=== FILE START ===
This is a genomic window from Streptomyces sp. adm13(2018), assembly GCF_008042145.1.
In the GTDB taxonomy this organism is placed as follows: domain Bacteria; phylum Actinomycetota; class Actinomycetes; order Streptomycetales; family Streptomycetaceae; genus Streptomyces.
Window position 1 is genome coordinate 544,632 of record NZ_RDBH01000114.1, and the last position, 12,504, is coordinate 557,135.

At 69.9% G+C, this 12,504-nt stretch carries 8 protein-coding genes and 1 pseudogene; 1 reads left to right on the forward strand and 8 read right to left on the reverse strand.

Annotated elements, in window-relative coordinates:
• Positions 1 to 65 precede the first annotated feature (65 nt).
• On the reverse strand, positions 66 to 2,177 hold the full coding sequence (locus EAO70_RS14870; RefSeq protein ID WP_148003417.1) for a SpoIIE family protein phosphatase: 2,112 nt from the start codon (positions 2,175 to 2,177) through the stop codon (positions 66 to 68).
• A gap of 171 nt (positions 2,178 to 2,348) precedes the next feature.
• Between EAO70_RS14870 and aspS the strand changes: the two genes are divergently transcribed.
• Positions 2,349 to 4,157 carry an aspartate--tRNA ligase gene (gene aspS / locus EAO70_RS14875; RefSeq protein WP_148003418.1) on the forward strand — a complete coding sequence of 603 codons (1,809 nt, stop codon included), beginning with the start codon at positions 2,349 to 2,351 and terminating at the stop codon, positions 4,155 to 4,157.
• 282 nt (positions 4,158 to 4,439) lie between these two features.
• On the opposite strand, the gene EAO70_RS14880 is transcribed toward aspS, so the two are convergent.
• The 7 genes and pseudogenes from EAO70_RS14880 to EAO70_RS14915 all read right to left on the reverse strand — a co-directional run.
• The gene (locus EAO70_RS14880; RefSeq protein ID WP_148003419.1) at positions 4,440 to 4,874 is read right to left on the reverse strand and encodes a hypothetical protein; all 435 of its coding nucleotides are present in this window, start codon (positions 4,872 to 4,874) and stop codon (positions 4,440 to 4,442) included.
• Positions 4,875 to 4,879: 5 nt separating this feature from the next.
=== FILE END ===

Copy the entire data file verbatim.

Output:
This is a genomic window from Streptomyces sp. adm13(2018), assembly GCF_008042145.1.
In the GTDB taxonomy this organism is placed as follows: domain Bacteria; phylum Actinomycetota; class Actinomycetes; order Streptomycetales; family Streptomycetaceae; genus Streptomyces.
Window position 1 is genome coordinate 544,632 of record NZ_RDBH01000114.1, and the last position, 12,504, is coordinate 557,135.

At 69.9% G+C, this 12,504-nt stretch carries 8 protein-coding genes and 1 pseudogene; 1 reads left to right on the forward strand and 8 read right to left on the reverse strand.

Annotated elements, in window-relative coordinates:
• Positions 1 to 65 precede the first annotated feature (65 nt).
• On the reverse strand, positions 66 to 2,177 hold the full coding sequence (locus EAO70_RS14870; RefSeq protein ID WP_148003417.1) for a SpoIIE family protein phosphatase: 2,112 nt from the start codon (positions 2,175 to 2,177) through the stop codon (positions 66 to 68).
• A gap of 171 nt (positions 2,178 to 2,348) precedes the next feature.
• Between EAO70_RS14870 and aspS the strand changes: the two genes are divergently transcribed.
• Positions 2,349 to 4,157 carry an aspartate--tRNA ligase gene (gene aspS / locus EAO70_RS14875; RefSeq protein WP_148003418.1) on the forward strand — a complete coding sequence of 603 codons (1,809 nt, stop codon included), beginning with the start codon at positions 2,349 to 2,351 and terminating at the stop codon, positions 4,155 to 4,157.
• 282 nt (positions 4,158 to 4,439) lie between these two features.
• On the opposite strand, the gene EAO70_RS14880 is transcribed toward aspS, so the two are convergent.
• The 7 genes and pseudogenes from EAO70_RS14880 to EAO70_RS14915 all read right to left on the reverse strand — a co-directional run.
• The gene (locus EAO70_RS14880; RefSeq protein ID WP_148003419.1) at positions 4,440 to 4,874 is read right to left on the reverse strand and encodes a hypothetical protein; all 435 of its coding nucleotides are present in this window, start codon (positions 4,872 to 4,874) and stop codon (positions 4,440 to 4,442) included.
• Positions 4,875 to 4,879: 5 nt separating this feature from the next.